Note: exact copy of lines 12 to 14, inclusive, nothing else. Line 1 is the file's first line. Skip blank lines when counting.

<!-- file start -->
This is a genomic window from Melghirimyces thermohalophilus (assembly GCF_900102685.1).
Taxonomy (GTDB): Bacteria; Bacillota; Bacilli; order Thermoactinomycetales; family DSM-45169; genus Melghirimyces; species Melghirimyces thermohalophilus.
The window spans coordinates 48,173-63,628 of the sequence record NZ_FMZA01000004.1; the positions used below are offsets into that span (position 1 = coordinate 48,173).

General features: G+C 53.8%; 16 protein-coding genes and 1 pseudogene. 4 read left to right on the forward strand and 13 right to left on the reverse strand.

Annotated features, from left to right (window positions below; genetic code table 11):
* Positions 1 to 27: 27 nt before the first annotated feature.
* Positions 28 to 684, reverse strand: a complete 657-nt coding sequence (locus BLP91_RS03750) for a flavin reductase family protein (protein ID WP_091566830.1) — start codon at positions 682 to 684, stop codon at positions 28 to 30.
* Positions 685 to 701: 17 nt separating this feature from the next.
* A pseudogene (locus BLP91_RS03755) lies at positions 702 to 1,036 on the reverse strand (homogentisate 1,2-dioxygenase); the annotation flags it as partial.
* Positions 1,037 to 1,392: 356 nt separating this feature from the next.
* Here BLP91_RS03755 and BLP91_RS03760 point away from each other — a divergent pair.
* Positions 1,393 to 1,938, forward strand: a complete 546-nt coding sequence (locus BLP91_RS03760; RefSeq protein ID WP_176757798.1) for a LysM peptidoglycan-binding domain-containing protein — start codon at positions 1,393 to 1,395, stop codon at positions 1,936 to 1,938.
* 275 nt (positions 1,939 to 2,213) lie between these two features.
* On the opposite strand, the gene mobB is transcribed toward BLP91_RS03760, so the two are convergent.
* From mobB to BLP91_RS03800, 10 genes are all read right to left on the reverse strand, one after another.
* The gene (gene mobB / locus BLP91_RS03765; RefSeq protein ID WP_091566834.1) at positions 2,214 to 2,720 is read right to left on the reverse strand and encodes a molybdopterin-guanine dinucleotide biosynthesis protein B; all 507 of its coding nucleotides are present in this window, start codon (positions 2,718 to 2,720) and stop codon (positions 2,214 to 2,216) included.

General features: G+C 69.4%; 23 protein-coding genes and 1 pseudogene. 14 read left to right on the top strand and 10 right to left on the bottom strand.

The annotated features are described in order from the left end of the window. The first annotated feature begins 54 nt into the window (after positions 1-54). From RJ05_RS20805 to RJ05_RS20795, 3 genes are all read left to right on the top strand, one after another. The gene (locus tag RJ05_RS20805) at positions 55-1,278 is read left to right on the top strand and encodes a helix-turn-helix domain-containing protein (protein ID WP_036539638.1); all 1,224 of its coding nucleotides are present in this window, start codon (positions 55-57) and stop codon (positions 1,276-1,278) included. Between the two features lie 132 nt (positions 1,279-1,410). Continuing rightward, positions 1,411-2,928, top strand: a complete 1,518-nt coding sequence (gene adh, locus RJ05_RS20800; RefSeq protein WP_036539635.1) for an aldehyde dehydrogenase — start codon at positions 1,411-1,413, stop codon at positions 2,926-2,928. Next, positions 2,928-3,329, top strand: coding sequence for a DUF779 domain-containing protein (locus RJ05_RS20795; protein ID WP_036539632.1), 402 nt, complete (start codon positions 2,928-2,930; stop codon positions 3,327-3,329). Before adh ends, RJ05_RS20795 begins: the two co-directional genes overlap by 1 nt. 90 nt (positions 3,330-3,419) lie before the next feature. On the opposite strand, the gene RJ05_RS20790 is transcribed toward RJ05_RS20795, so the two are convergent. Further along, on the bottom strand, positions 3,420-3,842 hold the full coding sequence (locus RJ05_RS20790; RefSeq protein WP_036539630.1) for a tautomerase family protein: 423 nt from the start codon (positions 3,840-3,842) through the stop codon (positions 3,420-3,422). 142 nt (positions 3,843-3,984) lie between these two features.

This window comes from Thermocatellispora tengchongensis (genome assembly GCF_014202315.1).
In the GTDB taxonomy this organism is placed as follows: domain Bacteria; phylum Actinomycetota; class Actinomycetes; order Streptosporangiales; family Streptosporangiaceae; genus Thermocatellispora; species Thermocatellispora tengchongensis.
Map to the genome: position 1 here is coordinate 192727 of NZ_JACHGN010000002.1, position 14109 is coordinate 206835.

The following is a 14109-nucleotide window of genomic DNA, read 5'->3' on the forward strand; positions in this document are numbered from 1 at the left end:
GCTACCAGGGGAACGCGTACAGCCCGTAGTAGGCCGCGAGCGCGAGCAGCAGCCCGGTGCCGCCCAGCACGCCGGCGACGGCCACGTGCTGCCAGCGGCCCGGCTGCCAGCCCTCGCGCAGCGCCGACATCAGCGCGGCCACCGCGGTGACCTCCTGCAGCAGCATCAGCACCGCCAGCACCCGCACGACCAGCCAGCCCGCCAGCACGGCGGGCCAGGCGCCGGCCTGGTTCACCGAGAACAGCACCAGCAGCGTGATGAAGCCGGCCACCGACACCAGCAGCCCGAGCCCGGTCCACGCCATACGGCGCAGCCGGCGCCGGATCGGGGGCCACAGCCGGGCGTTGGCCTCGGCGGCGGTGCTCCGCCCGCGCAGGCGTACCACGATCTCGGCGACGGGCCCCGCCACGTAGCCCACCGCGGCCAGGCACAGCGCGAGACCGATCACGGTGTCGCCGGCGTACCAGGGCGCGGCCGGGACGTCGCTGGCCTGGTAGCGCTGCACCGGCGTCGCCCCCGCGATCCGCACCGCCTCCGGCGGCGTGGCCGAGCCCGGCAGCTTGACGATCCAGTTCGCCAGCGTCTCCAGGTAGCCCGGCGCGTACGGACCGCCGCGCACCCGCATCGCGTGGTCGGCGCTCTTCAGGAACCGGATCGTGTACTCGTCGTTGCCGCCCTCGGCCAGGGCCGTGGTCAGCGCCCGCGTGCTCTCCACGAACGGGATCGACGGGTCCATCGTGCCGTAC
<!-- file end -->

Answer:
* Positions 1,393 to 1,938, forward strand: a complete 546-nt coding sequence (locus BLP91_RS03760; RefSeq protein ID WP_176757798.1) for a LysM peptidoglycan-binding domain-containing protein — start codon at positions 1,393 to 1,395, stop codon at positions 1,936 to 1,938.
* 275 nt (positions 1,939 to 2,213) lie between these two features.
* On the opposite strand, the gene mobB is transcribed toward BLP91_RS03760, so the two are convergent.